© 2024 Michigan State University Board of Trustees
Public Media from Michigan State University
Play Live Radio
Next Up:
0:00 0:00
Available On Air Stations

NATO defense officials meet in Germany to decide the next steps for Ukraine


Since the war began in Ukraine, the highest-profile peace mission is happening in Moscow today. U.N. Secretary-General Antonio Guterres started his first meeting with Russia's foreign minister, Sergey Lavrov. In brief opening remarks, Lavrov said he wants to talk about the need for multilateralism, and Guterres said he was interested in brokering a cease-fire. Guterres is also scheduled to meet with President Vladimir Putin today. These meetings come just after Secretary of State Antony Blinken and Defense Secretary Lloyd Austin traveled to Kyiv and later declared that Russia is failing to achieve its goals in its war on Ukraine.


LLOYD AUSTIN: We want to see Russia weakened to a degree that it can't do the kinds of things that it has done in invading Ukraine.

FADEL: In response, Russia's foreign minister warned the threat of nuclear war should not be underestimated, as he accused NATO of waging a proxy war with the Kremlin. We're joined now by Ivo Daalder. He served as the U.S. ambassador to NATO from 2009 to 2013 and is currently president of the Chicago Council on Global Affairs. Good morning, Ambassador.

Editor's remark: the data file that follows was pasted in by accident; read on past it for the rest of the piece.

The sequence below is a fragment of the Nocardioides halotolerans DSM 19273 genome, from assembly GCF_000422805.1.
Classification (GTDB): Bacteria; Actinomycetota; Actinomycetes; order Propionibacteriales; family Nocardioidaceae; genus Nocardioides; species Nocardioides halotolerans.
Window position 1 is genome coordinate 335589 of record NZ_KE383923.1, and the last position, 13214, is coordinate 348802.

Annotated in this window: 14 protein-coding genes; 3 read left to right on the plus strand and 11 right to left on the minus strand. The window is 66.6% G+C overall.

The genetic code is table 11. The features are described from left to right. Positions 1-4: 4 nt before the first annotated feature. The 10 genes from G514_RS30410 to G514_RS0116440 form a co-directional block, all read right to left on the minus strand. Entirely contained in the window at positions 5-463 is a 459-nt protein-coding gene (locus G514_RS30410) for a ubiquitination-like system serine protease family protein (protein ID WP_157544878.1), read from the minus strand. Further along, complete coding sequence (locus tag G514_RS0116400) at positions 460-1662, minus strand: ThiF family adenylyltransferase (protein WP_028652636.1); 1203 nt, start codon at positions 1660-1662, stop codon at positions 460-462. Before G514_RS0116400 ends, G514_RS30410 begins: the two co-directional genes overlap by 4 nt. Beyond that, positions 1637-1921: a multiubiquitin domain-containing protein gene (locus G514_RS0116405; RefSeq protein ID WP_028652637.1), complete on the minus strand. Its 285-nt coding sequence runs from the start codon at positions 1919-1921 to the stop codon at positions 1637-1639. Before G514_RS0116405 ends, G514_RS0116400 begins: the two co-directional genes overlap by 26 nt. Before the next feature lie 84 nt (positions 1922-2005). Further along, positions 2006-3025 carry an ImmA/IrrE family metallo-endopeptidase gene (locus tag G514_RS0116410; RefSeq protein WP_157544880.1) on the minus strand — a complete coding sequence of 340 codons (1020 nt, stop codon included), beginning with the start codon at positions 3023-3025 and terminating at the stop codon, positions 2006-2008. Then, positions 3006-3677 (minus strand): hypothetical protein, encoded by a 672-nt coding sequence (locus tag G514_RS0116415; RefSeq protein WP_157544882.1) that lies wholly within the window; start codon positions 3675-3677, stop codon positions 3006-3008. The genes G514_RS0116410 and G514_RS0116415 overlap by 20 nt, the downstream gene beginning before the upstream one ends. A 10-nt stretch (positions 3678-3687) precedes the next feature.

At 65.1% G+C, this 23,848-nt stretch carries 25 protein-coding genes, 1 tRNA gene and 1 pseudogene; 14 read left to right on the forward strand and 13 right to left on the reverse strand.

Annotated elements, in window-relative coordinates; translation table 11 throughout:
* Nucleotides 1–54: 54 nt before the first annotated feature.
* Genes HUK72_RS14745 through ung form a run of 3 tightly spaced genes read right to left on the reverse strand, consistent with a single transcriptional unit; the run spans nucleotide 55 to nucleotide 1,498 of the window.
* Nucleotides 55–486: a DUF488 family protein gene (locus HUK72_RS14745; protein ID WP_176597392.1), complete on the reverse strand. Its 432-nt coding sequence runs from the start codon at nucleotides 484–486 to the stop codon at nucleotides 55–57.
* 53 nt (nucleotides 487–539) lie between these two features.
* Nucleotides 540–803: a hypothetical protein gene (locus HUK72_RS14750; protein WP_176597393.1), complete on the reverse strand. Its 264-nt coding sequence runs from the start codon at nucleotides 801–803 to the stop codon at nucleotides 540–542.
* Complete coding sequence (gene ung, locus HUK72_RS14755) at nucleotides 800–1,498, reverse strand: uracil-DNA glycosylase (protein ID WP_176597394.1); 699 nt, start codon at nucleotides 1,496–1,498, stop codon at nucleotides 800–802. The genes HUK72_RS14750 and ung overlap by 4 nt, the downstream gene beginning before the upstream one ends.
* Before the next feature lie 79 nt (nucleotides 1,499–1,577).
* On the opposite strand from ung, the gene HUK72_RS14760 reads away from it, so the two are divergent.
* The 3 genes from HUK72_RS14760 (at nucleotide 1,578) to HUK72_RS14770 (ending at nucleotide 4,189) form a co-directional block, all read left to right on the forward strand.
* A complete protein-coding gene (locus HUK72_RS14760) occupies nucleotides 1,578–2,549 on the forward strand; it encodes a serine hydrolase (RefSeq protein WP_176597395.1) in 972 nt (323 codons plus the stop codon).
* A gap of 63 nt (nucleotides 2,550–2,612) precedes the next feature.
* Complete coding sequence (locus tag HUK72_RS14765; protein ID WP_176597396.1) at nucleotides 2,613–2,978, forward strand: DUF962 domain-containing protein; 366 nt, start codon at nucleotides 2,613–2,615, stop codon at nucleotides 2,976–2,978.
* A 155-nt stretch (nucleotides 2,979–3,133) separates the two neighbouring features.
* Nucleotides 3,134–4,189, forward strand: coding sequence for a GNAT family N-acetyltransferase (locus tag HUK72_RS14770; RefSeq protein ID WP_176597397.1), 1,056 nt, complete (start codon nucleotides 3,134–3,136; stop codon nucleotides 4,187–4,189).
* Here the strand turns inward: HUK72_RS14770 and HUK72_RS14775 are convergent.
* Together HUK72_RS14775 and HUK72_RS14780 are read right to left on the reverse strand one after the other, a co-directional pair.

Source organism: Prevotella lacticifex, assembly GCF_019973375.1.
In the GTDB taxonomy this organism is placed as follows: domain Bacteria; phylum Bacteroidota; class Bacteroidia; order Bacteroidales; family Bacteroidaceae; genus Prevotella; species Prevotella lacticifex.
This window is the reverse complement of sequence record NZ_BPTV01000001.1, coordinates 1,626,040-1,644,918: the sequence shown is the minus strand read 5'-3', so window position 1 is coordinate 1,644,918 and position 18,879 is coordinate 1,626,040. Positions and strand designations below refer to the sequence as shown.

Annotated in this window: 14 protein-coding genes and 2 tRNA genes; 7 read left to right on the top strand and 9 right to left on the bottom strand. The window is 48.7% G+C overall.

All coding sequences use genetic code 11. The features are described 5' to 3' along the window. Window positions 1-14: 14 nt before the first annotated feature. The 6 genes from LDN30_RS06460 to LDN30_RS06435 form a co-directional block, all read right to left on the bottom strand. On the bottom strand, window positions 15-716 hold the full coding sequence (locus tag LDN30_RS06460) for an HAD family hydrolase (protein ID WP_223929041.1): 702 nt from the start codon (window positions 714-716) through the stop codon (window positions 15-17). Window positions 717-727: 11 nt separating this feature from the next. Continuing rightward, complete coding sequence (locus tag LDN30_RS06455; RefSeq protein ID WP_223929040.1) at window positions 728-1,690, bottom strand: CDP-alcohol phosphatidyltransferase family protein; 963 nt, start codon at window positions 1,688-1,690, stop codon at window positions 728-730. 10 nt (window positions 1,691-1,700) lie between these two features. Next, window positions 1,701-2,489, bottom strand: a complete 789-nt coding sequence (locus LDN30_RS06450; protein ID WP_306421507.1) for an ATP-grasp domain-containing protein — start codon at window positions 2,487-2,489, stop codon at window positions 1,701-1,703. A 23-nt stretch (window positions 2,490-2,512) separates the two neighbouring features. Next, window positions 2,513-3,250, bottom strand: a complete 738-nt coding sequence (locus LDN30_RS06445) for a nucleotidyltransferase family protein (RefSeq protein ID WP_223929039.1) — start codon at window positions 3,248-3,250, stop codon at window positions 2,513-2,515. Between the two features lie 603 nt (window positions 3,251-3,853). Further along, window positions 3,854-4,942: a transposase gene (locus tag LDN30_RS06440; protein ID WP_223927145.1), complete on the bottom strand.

IVO DAALDER: Good morning, Leila.

FADEL: So we just heard Defense Secretary Lloyd Austin say the U.S. wants to see Russia weakened. So is this a proxy war, as Russia's foreign minister claims, between NATO and Russia, with the goal of undercutting Russia's power?

DAALDER: Well, if it is a proxy war, it's a war - it is such because Russia invaded Ukraine. If Russia had not invaded Ukraine, we wouldn't be where we are today.

FADEL: Right.

DAALDER: What I think Secretary Austin has underscored in the meeting he has today with all NATO countries and others is about helping Ukraine to win this war, fundamentally helping a country that was attacked to defend itself. That's what this is all about.

FADEL: Now, Austin says the U.S. wants to see a weaker Russia after this invasion started and with this war ongoing. Biden did make that comment that Putin shouldn't stay in power. He later said it was an expression of outrage rather than a call for regime change. So the Biden administration is not calling for regime change in Russia. In your view, what is the U.S. goal here?

DAALDER: Well, I think the U.S. goal is something that Jake Sullivan said, the national security adviser, just a few days ago on the Sunday shows. He said the goal in the end is a free and independent Ukraine, a weakened and isolated Russia and a stronger and united NATO and Western alliance. And I think on the weakened part - of course, that is what Secretary Austin emphasized. It's something that has been around in the U.S. statements for quite a while. When the United States imposed the export control sanctions way back when the war started, President Biden said that our goal is to weaken Russia's ability to wage war. And over time, what we want is a situation where Ukraine is free and independent and where Russia is no longer able to do the kinds of things that it has been able to do by invading Ukraine.